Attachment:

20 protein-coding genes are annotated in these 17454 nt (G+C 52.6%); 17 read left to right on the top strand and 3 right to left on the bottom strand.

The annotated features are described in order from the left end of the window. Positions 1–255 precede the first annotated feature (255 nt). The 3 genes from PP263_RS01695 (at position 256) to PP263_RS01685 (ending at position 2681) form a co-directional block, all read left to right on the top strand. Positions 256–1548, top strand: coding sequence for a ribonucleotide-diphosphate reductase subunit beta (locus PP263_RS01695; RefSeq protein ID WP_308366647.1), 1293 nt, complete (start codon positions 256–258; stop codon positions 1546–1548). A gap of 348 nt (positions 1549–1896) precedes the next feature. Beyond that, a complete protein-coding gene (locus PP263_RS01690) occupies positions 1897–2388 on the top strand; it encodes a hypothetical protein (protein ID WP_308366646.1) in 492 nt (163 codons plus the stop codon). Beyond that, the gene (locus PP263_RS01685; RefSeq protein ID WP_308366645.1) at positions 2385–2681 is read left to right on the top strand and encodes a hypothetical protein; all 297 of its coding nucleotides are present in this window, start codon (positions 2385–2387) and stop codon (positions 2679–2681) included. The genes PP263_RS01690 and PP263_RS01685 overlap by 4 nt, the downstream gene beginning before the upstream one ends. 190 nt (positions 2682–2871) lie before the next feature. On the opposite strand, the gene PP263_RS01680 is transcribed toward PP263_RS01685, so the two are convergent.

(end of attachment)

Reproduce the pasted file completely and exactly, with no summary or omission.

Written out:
20 protein-coding genes are annotated in these 17454 nt (G+C 52.6%); 17 read left to right on the top strand and 3 right to left on the bottom strand.

The annotated features are described in order from the left end of the window. Positions 1–255 precede the first annotated feature (255 nt). The 3 genes from PP263_RS01695 (at position 256) to PP263_RS01685 (ending at position 2681) form a co-directional block, all read left to right on the top strand. Positions 256–1548, top strand: coding sequence for a ribonucleotide-diphosphate reductase subunit beta (locus PP263_RS01695; RefSeq protein ID WP_308366647.1), 1293 nt, complete (start codon positions 256–258; stop codon positions 1546–1548). A gap of 348 nt (positions 1549–1896) precedes the next feature. Beyond that, a complete protein-coding gene (locus PP263_RS01690) occupies positions 1897–2388 on the top strand; it encodes a hypothetical protein (protein ID WP_308366646.1) in 492 nt (163 codons plus the stop codon). Beyond that, the gene (locus PP263_RS01685; RefSeq protein ID WP_308366645.1) at positions 2385–2681 is read left to right on the top strand and encodes a hypothetical protein; all 297 of its coding nucleotides are present in this window, start codon (positions 2385–2387) and stop codon (positions 2679–2681) included. The genes PP263_RS01690 and PP263_RS01685 overlap by 4 nt, the downstream gene beginning before the upstream one ends. 190 nt (positions 2682–2871) lie before the next feature. On the opposite strand, the gene PP263_RS01680 is transcribed toward PP263_RS01685, so the two are convergent.